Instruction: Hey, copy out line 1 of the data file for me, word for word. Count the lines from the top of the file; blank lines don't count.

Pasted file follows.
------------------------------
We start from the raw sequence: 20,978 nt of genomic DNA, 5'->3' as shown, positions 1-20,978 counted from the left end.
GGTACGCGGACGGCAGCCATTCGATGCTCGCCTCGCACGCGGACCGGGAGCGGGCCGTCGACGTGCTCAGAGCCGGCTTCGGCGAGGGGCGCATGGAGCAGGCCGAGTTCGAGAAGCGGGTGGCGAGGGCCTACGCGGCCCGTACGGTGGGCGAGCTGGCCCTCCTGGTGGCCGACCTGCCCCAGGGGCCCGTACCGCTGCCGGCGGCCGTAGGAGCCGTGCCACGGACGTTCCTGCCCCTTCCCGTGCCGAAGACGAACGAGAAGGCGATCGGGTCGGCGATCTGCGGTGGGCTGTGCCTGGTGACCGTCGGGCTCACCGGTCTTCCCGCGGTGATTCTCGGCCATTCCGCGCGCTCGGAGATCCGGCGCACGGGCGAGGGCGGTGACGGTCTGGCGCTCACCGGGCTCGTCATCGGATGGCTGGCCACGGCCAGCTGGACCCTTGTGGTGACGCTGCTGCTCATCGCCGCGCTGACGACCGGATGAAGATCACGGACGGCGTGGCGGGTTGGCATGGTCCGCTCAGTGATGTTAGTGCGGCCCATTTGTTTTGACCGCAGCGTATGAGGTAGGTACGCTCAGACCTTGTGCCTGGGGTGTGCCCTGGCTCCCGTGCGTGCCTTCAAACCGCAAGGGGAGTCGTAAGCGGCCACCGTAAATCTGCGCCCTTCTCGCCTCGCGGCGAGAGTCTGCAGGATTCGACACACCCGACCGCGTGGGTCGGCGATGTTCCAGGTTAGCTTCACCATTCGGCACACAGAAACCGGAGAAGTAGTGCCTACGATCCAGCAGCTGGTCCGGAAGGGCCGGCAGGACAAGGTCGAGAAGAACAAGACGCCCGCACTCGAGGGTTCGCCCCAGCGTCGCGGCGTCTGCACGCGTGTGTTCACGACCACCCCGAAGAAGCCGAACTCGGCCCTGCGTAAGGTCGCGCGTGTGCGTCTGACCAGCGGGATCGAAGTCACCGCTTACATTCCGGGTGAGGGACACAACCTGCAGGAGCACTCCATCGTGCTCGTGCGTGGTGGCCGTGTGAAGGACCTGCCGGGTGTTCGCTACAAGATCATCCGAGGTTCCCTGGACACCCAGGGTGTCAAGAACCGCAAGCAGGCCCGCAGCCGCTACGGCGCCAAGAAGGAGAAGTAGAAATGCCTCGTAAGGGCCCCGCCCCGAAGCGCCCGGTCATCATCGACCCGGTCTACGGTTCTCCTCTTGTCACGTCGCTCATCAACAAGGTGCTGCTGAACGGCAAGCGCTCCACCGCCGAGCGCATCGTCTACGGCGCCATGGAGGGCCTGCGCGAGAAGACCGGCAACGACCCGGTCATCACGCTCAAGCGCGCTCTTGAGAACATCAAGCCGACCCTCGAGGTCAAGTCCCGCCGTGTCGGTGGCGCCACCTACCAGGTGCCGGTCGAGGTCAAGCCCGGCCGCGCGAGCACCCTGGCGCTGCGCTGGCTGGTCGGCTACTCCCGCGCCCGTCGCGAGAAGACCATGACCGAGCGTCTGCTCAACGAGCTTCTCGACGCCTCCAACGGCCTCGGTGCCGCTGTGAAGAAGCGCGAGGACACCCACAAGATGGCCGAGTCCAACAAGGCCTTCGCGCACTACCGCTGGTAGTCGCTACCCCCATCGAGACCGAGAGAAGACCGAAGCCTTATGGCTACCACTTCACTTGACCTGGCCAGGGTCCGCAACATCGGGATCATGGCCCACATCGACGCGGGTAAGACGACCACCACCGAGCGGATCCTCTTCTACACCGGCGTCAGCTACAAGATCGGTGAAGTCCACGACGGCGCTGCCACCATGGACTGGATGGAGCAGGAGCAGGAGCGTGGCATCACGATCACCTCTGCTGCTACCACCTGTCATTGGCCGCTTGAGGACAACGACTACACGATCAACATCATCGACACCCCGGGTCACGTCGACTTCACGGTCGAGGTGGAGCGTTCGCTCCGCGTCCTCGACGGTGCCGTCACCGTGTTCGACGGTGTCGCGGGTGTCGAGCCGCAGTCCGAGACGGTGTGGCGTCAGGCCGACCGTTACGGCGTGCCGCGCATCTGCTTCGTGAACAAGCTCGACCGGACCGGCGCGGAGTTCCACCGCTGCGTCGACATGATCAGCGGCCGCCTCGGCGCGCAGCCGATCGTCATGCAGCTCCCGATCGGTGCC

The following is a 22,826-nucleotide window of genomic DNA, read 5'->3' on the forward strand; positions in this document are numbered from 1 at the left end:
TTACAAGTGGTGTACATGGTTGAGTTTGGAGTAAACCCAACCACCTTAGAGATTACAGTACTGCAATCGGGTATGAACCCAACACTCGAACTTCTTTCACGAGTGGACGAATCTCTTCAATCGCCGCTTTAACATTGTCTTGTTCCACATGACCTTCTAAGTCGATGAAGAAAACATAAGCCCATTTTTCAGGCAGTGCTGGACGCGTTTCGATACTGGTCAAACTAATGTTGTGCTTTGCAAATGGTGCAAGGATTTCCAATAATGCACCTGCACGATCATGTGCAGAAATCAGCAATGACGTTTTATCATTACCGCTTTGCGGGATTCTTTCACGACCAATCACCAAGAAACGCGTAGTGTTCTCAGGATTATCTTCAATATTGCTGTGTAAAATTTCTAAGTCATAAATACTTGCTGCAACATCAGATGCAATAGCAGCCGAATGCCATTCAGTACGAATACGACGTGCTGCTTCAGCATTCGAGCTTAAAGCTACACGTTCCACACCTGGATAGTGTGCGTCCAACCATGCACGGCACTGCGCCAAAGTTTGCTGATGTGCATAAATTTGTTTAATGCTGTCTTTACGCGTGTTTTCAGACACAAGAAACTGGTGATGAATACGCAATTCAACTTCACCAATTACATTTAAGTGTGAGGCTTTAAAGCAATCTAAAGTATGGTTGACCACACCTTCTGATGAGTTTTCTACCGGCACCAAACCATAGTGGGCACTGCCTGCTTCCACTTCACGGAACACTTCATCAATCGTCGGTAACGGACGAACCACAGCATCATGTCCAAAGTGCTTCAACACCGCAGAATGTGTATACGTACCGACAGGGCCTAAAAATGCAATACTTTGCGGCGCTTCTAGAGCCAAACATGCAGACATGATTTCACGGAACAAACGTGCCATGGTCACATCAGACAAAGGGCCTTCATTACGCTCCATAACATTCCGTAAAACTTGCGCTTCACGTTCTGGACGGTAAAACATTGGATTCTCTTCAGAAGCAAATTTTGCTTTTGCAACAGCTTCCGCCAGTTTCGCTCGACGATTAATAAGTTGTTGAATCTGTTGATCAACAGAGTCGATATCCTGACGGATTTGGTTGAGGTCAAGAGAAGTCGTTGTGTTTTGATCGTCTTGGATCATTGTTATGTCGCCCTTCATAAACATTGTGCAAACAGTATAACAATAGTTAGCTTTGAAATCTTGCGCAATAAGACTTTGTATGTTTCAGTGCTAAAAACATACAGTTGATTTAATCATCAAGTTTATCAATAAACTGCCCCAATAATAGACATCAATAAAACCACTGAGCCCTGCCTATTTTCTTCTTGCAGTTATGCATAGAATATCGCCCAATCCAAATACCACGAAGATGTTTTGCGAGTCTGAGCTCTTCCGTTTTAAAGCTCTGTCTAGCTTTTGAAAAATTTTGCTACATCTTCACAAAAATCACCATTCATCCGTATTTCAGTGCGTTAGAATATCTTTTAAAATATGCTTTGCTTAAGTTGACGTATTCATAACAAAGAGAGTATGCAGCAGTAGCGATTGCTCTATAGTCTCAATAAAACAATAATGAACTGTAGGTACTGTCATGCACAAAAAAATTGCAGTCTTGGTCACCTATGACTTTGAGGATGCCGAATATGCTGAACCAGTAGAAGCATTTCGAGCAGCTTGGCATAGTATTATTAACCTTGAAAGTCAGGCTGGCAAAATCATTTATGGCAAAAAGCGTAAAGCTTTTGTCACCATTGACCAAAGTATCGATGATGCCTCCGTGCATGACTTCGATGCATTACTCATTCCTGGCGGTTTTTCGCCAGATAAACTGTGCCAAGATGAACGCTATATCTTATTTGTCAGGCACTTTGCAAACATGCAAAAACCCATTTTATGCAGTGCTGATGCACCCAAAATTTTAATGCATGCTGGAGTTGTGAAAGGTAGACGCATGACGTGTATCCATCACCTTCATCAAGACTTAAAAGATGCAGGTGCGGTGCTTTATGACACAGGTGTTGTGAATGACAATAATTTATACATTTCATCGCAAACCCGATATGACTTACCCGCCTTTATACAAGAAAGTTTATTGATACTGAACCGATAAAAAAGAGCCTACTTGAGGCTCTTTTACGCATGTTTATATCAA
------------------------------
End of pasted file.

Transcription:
We start from the raw sequence: 20,978 nt of genomic DNA, 5'->3' as shown, positions 1-20,978 counted from the left end.